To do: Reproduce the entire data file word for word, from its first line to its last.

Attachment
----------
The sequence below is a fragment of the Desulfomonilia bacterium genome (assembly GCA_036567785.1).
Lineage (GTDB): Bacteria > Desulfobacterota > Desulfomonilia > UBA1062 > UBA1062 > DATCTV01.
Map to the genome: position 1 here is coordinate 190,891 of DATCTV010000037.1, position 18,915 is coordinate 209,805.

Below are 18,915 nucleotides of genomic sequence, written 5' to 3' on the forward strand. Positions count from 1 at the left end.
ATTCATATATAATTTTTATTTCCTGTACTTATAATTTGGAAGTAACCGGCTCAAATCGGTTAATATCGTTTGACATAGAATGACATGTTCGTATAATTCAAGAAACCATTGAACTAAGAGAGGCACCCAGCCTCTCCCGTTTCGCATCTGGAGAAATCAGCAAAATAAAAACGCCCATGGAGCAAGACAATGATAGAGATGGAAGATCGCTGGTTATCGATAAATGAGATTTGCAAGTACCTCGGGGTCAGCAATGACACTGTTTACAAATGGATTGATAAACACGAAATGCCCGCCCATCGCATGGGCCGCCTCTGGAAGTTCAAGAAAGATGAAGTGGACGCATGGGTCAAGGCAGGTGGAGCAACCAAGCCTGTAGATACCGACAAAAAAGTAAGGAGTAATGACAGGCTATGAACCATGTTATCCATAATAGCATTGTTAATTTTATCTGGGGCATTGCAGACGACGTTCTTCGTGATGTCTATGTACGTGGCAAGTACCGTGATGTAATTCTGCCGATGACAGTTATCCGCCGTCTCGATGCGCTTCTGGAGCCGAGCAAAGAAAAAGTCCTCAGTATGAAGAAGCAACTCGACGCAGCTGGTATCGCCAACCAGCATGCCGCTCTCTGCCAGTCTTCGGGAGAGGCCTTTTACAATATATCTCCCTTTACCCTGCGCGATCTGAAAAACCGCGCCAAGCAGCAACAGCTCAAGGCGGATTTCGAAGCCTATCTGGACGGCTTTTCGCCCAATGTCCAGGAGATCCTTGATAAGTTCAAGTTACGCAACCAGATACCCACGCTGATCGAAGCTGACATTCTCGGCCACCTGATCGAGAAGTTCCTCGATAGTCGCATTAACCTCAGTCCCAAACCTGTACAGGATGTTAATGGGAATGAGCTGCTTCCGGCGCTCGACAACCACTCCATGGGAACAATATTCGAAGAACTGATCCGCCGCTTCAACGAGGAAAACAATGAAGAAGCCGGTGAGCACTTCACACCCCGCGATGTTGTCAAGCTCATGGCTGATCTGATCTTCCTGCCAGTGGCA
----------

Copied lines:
The sequence below is a fragment of the Desulfomonilia bacterium genome (assembly GCA_036567785.1).
Lineage (GTDB): Bacteria > Desulfobacterota > Desulfomonilia > UBA1062 > UBA1062 > DATCTV01.
Map to the genome: position 1 here is coordinate 190,891 of DATCTV010000037.1, position 18,915 is coordinate 209,805.

Below are 18,915 nucleotides of genomic sequence, written 5' to 3' on the forward strand. Positions count from 1 at the left end.
ATTCATATATAATTTTTATTTCCTGTACTTATAATTTGGAAGTAACCGGCTCAAATCGGTTAATATCGTTTGACATAGAATGACATGTTCGTATAATTCAAGAAACCATTGAACTAAGAGAGGCACCCAGCCTCTCCCGTTTCGCATCTGGAGAAATCAGCAAAATAAAAACGCCCATGGAGCAAGACAATGATAGAGATGGAAGATCGCTGGTTATCGATAAATGAGATTTGCAAGTACCTCGGGGTCAGCAATGACACTGTTTACAAATGGATTGATAAACACGAAATGCCCGCCCATCGCATGGGCCGCCTCTGGAAGTTCAAGAAAGATGAAGTGGACGCATGGGTCAAGGCAGGTGGAGCAACCAAGCCTGTAGATACCGACAAAAAAGTAAGGAGTAATGACAGGCTATGAACCATGTTATCCATAATAGCATTGTTAATTTTATCTGGGGCATTGCAGACGACGTTCTTCGTGATGTCTATGTACGTGGCAAGTACCGTGATGTAATTCTGCCGATGACAGTTATCCGCCGTCTCGATGCGCTTCTGGAGCCGAGCAAAGAAAAAGTCCTCAGTATGAAGAAGCAACTCGACGCAGCTGGTATCGCCAACCAGCATGCCGCTCTCTGCCAGTCTTCGGGAGAGGCCTTTTACAATATATCTCCCTTTACCCTGCGCGATCTGAAAAACCGCGCCAAGCAGCAACAGCTCAAGGCGGATTTCGAAGCCTATCTGGACGGCTTTTCGCCCAATGTCCAGGAGATCCTTGATAAGTTCAAGTTACGCAACCAGATACCCACGCTGATCGAAGCTGACATTCTCGGCCACCTGATCGAGAAGTTCCTCGATAGTCGCATTAACCTCAGTCCCAAACCTGTACAGGATGTTAATGGGAATGAGCTGCTTCCGGCGCTCGACAACCACTCCATGGGAACAATATTCGAAGAACTGATCCGCCGCTTCAACGAGGAAAACAATGAAGAAGCCGGTGAGCACTTCACACCCCGCGATGTTGTCAAGCTCATGGCTGATCTGATCTTCCTGCCAGTGGCA